Privacy Law

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Privacy Law

  1. 1. Privacy Law & Financial Advisors Brendon M. Tavelli Associate, Privacy & Data Security Practice Group November 20, 2009 1 Financial Advisor Webinar Series 2009
  2. 2. Agenda • The inter-relationship between privacy and data security ð can’t have privacy without security • Brief overview of the potentially applicable legal regimes at the federal and state level • Exposure points for financial advisors • Recommendations to minimize privacy risks 2 Financial Advisor Webinar Series 2009
  3. 3. Privacy Law v. Data Security Law • Privacy is the appropriate use of personal information or PII • Privacy is impossible without security • All the privacy promises in the world are worthless if appropriate data security measures are not in place • Shift in legal focus from privacy disclosures (e.g., privacy policies and breach notification) to affirmative security obligations 3 Financial Advisor Webinar Series 2009
  4. 4. Domestic Privacy Law Is Sectoral • No omnibus, across the board privacy law in the United States - Compare -- EU and Canada take a wholistic approach to protecting the privacy of personal information • Privacy law in the United States is a patchwork of federal, state, and other laws, regulations and standards of conduct • Financial services industry is no stranger to privacy regulation 4 Financial Advisor Webinar Series 2009
  5. 5. Major Financial Privacy Laws • Fair Credit Reporting Act (FCRA) • Fair and Accurate Credit Transactions Act (FACTA) • Gramm-Leach-Bliley Act (GLBA) - Privacy Rule imposes information-sharing restrictions and notice obligations on financial institutions - Safeguards Rule requires institutions to have a security plan to protect the confidentiality and integrity of personal consumer information 5 Financial Advisor Webinar Series 2009
  6. 6. Federal Data Security Enforcement • FTC is authorized to regulate unfair or deceptive acts or practices in or affecting commerce • FTC exercises this power with respect to data security in 2 ways: - Unfair ð inadequate data privacy and security - Deceptive ð misrepresentations with respect to these practices • FTC cannot impose fines under the FTC Act, but can (and does) impose rigorous data security requirements 6 Financial Advisor Webinar Series 2009
  7. 7. Exemplary Federal Enforcement Actions • BJ’s Wholesale Club, Inc - hackers exploited network security weakness to steal credit card data - BJ’s must implement a comprehensive information security program with administrative, technical, and physical safeguards - Must obtain independent program audit every other year for 20 years • Eli Lilly - e-mail addresses of Prozac users inadvertently sent in “To” line - settled FTC investigation by agreeing to implement 4-stage program designed to protect sensitive personal information - paid fine to state AGs and agreed to improve data security standards 7 Financial Advisor Webinar Series 2009
  8. 8. Exemplary Federal Enforcement Actions (cont’d) • CVS Caremark Corp. - sensitive information found in insecure trash containers outside stores - FTC and HHS each entered into separate agreements to resolve issues related to violations of FTC Act and HIPAA - must implement detailed data security program + standard audits - $2.25M penalty paid to HHS • ChoicePoint - personal information sold to alleged crime ring w/o proper authorization - FTC alleged violations of Fair Credit Reporting Act - must implement detailed data security program + standard audits - Paid $10M civil penalty to FTC + $5M consumer redress 8 Financial Advisor Webinar Series 2009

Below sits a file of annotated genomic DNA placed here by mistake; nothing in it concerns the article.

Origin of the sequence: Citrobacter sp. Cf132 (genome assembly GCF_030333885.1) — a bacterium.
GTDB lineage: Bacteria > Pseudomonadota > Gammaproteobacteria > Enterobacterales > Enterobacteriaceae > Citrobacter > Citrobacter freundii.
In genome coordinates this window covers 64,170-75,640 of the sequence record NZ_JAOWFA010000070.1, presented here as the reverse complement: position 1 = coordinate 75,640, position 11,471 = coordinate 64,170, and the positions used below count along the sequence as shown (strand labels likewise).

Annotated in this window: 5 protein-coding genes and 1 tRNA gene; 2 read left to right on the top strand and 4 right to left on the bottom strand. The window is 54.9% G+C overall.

9. 9. Other Potentially Applicable Legal Regimes • California Online Privacy Protection Act • State security breach notification obligations • State data security regulations - Massachusetts - Nevada - Other • Federal and state e-mail & telephone marketing regulations 9 Financial Advisor Webinar Series 2009
  10. 10. California Online Privacy Protection Act • Cal. Bus. & Prof. Code § 22575 • Any person that collects “personally identifiable information” from California residents online must post an online privacy policy - NOT dependent upon the location of the person collecting PII • Policy must disclose what types of PII are collected online and how PII may be disclosed • Must be posted “conspicuously” 10 Financial Advisor Webinar Series 2009
  11. 11. What is “personal information?” • Most legal regimes in the United States apply to certain forms of “personal information” or “personally identifiable information” • Definition of PII often varies depending on the objective of the statute and the jurisdiction • One common definition encompasses first name or first initial and last name in combination with one or more of the following: - a Social Security number - drivers license number or government issued ID number - account number, and/or credit or debit card information including numbers and passwords, PINs and access codes 11 Financial Advisor Webinar Series 2009
  12. 12. State Security Breach Notice Requirements • 45 states, the District of Columbia, Puerto Rico and the U.S. Virgin Islands require that you provide notice to individuals when the security of their unencrypted PII is compromised • Some states include broader definitions of PII • Notice requirements vary by jurisdiction - Heightened thresholds to trigger notice obligation - Content of notices - Notice to state regulatory bodies 12 Financial Advisor Webinar Series 2009
  13. 13. Anatomy Lesson: What Does a Breach Look Like? • Network Hacking • Peer-to-peer software • Lost or Stolen Laptops • Breaches in Physical Security • Spyware, Phishing and Pretexting • Botched Software Updates/Upgrades • Insecure Media Disposal • Human Error • Hacked Card Swiping Devices • Rogue or Disgruntled Employees • Security Vulnerabilities On Mobile Devices • Lost or Stolen Media • Misdirected Mail and Faxes • And more . . . • Insecure wireless networks 13 Financial Advisor Webinar Series 2009